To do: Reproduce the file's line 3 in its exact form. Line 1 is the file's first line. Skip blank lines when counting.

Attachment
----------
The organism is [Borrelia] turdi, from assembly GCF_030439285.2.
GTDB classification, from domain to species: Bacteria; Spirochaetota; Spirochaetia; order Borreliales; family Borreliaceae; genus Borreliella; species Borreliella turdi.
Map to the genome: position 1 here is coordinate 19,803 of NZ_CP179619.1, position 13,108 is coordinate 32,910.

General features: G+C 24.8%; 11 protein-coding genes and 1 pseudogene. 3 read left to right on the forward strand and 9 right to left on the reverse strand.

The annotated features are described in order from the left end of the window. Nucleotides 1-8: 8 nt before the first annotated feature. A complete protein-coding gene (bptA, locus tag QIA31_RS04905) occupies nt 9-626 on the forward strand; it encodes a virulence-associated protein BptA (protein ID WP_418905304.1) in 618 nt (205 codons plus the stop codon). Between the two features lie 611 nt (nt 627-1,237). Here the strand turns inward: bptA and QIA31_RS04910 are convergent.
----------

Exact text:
Map to the genome: position 1 here is coordinate 19,803 of NZ_CP179619.1, position 13,108 is coordinate 32,910.